Reed

I was aware that there were people around me, jostling to get in a better position to see their princess, but I barely heard or felt them. Every ounce of my attention was focused on her.

On the finger-shaped bruises on her arm.

It didn’t feel real, like I was imagining things. Like my subconscious was making me see things that weren’t really there, trying to convince me that Nami’s marriage wasn’t just one of obligation, but one of violence.

She was Princess Namisa Carrmoni, the next queen of Saja. She had fucking bodyguards whose entire purpose was to put themselves in harm’s way for her. How the hell was her husband hurting her?

And I knew it had to be him. Tanek Nekane. The very thought of him made my already hot blood boil. I could picture the first time I’d seen him, sitting next to her, curling his hand around hers as if to tell me that she was his.

I couldn’t just stand here and let her walk by, let her go back to him.

I didn’t care that she had chosen him and that their marriage was none of my business. It didn’t matter that we were on a public beach or that Nami was surrounded by bodyguards. I had to get to her.

I hadn’t realized that I’d made the conscious decision to move until I was only a few feet away. I could see even more clearly how much she’d changed since the wedding. Her eyes, normally a warm, sparkling cyan, were dull and listless as they focused on the beach in front of her. Her skin was surprisingly pale under its normally golden shade. Pale except for the place on her arm where her make-up didn’t quite cover-up the bruises. I doubted anyone else could see them unless they were looking closely, and even then, they didn’t know her body the way I did.

I swallowed hard. She’d rejected me, married another man, but none of that changed how I felt about her. God help me, I loved her.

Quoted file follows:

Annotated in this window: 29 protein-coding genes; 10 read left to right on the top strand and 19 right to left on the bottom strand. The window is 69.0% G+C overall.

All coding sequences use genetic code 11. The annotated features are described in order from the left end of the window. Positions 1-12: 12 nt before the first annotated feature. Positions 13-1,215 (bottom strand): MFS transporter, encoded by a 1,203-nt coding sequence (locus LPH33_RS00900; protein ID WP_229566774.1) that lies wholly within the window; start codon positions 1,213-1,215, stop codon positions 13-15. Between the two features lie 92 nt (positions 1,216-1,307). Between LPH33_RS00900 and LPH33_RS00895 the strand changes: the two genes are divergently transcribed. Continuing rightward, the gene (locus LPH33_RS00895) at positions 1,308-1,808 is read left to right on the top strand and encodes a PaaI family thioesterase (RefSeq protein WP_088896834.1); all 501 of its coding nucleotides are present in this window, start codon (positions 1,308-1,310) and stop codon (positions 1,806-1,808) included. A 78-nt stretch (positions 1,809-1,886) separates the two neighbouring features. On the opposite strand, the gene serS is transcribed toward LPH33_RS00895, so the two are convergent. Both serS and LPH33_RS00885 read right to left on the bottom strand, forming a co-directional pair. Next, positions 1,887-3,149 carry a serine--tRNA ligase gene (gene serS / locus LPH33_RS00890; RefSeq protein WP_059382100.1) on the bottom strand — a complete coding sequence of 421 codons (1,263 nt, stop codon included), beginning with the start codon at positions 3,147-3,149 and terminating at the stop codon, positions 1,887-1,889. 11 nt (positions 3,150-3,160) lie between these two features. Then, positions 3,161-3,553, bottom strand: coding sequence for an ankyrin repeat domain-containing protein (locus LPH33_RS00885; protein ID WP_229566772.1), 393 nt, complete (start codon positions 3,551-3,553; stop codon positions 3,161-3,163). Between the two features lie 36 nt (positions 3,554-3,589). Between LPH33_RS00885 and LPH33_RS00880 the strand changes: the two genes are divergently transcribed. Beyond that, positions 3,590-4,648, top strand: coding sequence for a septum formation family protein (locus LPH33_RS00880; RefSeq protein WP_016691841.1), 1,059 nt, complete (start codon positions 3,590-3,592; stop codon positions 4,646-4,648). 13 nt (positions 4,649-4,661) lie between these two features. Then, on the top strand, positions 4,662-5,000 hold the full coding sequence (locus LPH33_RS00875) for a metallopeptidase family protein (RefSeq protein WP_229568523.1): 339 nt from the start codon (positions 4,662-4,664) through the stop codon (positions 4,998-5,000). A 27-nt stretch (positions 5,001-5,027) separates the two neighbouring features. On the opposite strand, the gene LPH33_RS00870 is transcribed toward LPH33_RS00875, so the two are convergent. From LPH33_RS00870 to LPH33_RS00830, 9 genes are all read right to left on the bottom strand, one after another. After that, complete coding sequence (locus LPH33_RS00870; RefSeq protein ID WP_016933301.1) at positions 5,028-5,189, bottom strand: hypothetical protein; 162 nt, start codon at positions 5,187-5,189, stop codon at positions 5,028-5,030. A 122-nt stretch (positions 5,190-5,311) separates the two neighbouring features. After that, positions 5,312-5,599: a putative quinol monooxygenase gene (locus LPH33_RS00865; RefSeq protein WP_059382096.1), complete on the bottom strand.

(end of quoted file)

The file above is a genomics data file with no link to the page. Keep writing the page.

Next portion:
“Nami!” I called out her name as I took another step towards her, reaching out a hand.

I knew she heard me. I saw her body stiffen, her shoulders tense. She started to turn when one of the bodyguards said something sharply in their native language. I didn’t get the chance to say anything else, to ask her to talk to me, because another bodyguard had decided he didn’t like the American tourist being so friendly with his princess.

One large hand grabbed my arm, spinning me around so that I met the other hand as it was coming. The fist collided with the side of my face and pain exploded along my jaw. The blow made me spin around, tears welling up in my eyes. I shook my head to clear it, anger quickly overriding the pain.

I let myself complete the turn, let it give me extra momentum as I made a fist. He hadn’t expected me to fight back so my punch caught him off guard. Still, he was solid and possibly military. A fist to the stomach didn’t do more than make him double over for a moment before he rushed at me.

Maybe hitting him hadn’t been my best idea.

Before he tackled me, I caught a glimpse of Nami’s shocked expression before I landed on the hot sand. The bodyguard was shouting something, but it wasn’t English so it didn’t really matter. What did matter was keeping my arms up to cover my face and my knees up to my chest. I knew how to fight, in general at least, but I also knew how to protect myself when fighting back wasn’t an option.

I heard Nami’s voice, sharp and commanding. The man hitting me stopped and it didn’t take a genius to figure out it was because of what she’d said. I waited for her to come over to me, but she didn’t. I heard people talking, walking, but no one came near. After a moment, I opened my eyes. Nami was gone. A few people were staring at me, but there were no cops, no guards. Only my total embarrassment and the bruises I could feel already starting to form.